Mary Higgins Clark is warm. She's gracious. She's friendly. And she genuinely enjoys meeting her legions of fans across the country, when she's not busy serving as grand marshal of the St. Patrick's Day Parade in New York, as she did last month, or spending time with her big and bustling family, which includes her husband, John Conheeney, her five grown children and the couple's 16 grandchildren. Somewhere in there, of course, she writes.
But something else helps explain this author's remarkable success as one of America's best-selling writers with more than 100 million books in print in the United States alone: She has great respect for her readers.
"Readers are very smart," she says. "They're counting on something, which they have every right to do. Any time I ever thought 'I'm not telling a good story,' or 'This is not up to snuff,' I would not try to publish it. And they wouldn't want me to."
Her new novel (read an excerpt from I'll Walk Alone) weaves a tale involving identity theft and a missing child. It's her 30th mystery novel, but she has 12 other books to her credit as well. She's written five Christmas mysteries with her daughter Carol Higgins Clark; a personal memoir, Kitchen Privileges, which tells of growing up in Depression-era New York; a biographical novel about George and Martha Washington, Mount Vernon Love Story; several short story collections; a children's book; and more.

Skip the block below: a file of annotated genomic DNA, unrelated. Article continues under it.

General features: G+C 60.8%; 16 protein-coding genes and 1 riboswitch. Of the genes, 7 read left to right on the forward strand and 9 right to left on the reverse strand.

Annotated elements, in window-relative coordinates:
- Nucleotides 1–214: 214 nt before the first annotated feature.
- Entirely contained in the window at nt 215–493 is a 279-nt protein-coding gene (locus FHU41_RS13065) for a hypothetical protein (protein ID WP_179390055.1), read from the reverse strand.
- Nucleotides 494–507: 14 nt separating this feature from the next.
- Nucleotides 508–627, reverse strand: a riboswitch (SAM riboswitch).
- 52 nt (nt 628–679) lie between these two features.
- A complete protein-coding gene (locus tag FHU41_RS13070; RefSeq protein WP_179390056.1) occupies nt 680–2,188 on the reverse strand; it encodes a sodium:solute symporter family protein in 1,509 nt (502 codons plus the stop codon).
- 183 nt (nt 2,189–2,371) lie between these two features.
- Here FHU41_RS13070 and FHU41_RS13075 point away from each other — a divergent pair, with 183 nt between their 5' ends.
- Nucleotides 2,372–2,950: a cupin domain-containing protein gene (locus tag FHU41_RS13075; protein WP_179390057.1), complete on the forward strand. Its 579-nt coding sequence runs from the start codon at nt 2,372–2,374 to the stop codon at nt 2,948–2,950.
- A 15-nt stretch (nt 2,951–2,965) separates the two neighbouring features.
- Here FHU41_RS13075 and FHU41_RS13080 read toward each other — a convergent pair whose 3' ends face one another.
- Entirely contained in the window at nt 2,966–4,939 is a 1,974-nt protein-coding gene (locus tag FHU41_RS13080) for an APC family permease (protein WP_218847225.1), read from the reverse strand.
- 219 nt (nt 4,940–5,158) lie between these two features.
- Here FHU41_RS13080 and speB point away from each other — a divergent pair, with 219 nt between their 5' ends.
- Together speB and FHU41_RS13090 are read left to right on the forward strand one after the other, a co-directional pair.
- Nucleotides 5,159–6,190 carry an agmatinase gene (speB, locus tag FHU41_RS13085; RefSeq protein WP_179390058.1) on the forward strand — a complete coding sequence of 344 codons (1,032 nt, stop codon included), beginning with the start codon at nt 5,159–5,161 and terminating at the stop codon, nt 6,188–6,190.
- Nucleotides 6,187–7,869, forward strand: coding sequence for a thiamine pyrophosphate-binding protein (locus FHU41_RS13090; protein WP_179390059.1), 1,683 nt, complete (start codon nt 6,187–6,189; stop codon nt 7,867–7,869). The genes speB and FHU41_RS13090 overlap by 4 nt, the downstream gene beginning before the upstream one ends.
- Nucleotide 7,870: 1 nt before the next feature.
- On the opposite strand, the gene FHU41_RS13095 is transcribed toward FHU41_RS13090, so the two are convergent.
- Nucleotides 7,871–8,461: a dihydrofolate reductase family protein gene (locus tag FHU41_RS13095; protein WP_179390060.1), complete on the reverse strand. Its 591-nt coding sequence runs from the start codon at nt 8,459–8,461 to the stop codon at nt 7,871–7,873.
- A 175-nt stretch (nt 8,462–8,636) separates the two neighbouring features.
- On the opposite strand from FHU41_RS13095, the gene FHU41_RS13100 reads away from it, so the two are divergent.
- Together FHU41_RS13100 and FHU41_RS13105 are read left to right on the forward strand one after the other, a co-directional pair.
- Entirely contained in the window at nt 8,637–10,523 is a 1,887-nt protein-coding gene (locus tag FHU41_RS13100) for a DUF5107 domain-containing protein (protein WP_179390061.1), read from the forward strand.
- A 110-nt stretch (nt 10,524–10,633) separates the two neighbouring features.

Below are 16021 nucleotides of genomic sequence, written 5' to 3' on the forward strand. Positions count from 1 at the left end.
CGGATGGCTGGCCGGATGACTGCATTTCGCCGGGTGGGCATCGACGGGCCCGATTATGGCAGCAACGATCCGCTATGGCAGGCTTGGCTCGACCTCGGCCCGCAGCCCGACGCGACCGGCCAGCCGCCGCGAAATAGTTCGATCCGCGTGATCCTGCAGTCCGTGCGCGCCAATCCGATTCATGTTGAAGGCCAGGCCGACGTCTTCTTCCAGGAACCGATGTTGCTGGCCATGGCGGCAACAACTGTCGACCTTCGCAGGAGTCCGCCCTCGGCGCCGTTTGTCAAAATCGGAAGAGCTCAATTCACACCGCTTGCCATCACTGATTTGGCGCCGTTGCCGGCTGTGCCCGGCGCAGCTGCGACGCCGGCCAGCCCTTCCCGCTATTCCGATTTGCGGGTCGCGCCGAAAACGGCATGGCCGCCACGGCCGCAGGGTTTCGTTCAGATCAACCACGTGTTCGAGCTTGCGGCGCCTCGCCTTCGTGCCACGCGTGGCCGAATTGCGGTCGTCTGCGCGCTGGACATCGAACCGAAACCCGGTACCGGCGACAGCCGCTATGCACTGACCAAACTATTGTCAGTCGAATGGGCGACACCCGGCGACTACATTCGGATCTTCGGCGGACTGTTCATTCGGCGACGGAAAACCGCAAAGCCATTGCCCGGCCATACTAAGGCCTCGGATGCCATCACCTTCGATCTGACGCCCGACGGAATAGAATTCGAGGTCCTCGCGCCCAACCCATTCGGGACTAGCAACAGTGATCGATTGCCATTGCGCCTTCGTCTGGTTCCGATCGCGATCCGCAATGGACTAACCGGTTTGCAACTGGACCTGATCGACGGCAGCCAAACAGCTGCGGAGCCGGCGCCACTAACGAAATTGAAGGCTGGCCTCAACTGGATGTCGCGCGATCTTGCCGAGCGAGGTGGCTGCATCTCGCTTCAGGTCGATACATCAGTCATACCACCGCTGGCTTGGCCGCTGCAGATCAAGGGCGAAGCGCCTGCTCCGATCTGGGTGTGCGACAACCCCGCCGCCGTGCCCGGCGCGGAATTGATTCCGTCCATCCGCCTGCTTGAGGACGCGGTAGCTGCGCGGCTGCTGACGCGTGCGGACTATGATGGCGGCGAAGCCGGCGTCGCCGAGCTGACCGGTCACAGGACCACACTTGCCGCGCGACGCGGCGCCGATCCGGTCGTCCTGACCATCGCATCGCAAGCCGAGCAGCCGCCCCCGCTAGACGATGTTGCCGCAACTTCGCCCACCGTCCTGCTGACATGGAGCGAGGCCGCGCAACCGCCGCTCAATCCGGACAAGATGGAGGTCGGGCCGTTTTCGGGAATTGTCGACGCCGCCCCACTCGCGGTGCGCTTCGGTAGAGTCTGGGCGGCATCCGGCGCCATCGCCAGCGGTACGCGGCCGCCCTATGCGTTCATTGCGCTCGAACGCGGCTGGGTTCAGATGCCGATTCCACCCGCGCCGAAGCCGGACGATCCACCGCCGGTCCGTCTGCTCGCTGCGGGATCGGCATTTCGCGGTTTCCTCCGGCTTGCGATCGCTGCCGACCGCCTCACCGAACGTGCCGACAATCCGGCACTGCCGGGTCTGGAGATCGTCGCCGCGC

In a recent interview with the AARP Bulletin, Higgins Clark, now 83, not only shared details about how she works, but also advice for those who aspire to write their own stories. And she couldn't help herself: She shared her Irish wit as well.
Q. You've been writing since at least 1956 or so. How have you been able to maintain your discipline and energy all these years?
A. So far, so good! (Laughs.) Really, writing is my sole talent. I can't sing, can't sew, never had a sense of rhythm, could never throw a ball except when it went off the field. The one talent that the legendary godmother left in my cradle was to be an Irish storyteller. And it's never been hard for me to come up with ideas.
Q. But anyone walking down the street can have a good idea for a book. You've made it a reality. How?
A. I have a need to write. There are people who would like to write, there are people who have a genuine talent for writing, and there are the rest of us — those of us who become known, who truly need to write. And it is a need, like eating or brushing your teeth. We write in the morning, we write in the afternoon, we write on the back of a piece of paper, we get up early, we stay up late, because we simply are compelled to write.